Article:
February is CTE month. For those who are unaware, CTE in the world of education is defined as career and technical education, a term applied to schools, institutions, and educational programs that specialize in the skilled trades, applied sciences, modern technologies, and career preparation. As described by The Glossary of Education Reform, “career and technical programs—depending on their size, configuration, location, and mission—provide a wide range of learning experiences spanning many different career tracks, fields, and industries, from skilled trades such as automotive technology, construction, plumbing, or electrical contracting to fields as diverse as agriculture, architecture, culinary arts, fashion design, film making, forestry, engineering, healthcare, personal training, robotics, or veterinary medicine.”
Andy Rice works with Kassidy, a junior who attends his shop class at Mohawk High School.
Our mission at My Work My Future is to promote career pathways into the skilled trades. We reached out to Andy Rice, an amazing CTE shop teacher at Mohawk High School located in Marcola, Oregon. We asked about his background, how he became a CTE teacher and what he finds important about hands-on learning.
How long have you been at Mohawk? 16 years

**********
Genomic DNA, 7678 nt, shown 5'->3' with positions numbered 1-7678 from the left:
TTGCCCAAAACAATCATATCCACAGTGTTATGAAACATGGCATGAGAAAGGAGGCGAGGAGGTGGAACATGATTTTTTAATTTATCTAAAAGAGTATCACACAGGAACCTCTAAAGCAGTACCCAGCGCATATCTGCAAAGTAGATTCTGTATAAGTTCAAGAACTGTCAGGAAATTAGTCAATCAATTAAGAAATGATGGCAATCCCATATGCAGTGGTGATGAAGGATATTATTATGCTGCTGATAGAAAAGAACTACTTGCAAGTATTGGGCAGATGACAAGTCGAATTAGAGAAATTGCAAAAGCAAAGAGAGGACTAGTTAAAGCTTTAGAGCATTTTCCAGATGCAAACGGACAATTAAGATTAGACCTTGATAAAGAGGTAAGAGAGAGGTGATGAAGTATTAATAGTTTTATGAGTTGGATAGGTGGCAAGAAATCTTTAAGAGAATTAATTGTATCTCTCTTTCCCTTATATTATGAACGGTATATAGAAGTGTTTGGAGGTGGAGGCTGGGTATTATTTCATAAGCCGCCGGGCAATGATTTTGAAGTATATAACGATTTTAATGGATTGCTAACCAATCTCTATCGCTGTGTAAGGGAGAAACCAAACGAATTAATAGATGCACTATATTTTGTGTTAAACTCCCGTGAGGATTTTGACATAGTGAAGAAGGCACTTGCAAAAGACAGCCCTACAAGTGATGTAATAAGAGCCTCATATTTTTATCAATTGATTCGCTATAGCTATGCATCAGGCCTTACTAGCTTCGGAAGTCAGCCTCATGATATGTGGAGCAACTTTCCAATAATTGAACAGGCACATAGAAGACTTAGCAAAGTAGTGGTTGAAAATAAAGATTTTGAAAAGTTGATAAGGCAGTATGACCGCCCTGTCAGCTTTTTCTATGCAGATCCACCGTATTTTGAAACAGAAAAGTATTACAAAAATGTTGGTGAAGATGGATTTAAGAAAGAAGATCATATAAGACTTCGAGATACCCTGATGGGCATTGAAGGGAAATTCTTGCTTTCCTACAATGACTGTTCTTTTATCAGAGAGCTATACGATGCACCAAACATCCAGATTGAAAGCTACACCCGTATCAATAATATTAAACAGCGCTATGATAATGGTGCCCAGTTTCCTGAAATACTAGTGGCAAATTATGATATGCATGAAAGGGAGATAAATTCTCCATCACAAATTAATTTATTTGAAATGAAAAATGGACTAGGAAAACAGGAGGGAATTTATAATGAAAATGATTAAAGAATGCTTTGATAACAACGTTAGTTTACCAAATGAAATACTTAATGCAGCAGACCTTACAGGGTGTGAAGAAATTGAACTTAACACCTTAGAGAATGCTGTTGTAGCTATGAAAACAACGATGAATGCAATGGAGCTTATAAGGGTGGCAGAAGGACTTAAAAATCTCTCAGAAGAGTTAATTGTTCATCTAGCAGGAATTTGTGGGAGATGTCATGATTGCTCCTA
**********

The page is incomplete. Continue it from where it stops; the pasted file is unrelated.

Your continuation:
Where did you work prior? I was hired as an elementary/middle school teacher in Marcola right after I graduated from Pacific University. After working in the District for 3 years, they discovered I had some construction experience and asked me to start a shop program at the high school. I’ve been in Marcola school system my entire career; 13 years at Mohawk High School.
Have you worked in the construction industry? I was fortunate enough to work for a private contractor for a little over a year when I started college. I took the knowledge gained from that experience and became a handyman while putting myself through the remaining years of my college career.
What is your favorite thing or things about teaching a hands-on curriculum? The question every student wants to know, and every teacher dreads hearing is “when will I ever use this?” When teaching hands on-classes, that question rarely comes up. That’s my favorite thing about these classes.
How important are CTE classes? CTE classes are essential. They give all students equitable access to learning. Everyone learns differently, quite a few of my students can learn from a book, or learn from listening to me talk, or getting help from a partner. ALL of my students learn when they are “doing.” My success is based on ALL my kids being successful. Believe it or not, in my construction math class, I actually have students thank me after a math lesson. How many math teachers can say that?
Would you like to add anything else? I have found that the relationships formed when you teach students from a CTE perspective is much stronger. I see it as I’m viewed more as a coach than a teacher. My kids know we are on the same team. They know I have knowledge and information that will actually help them and they want it. I am very fortunate to be a teacher, and equally fortunate to be a teacher at Mohawk High School.
Thank you Andy Rice for making a difference in the lives of our children!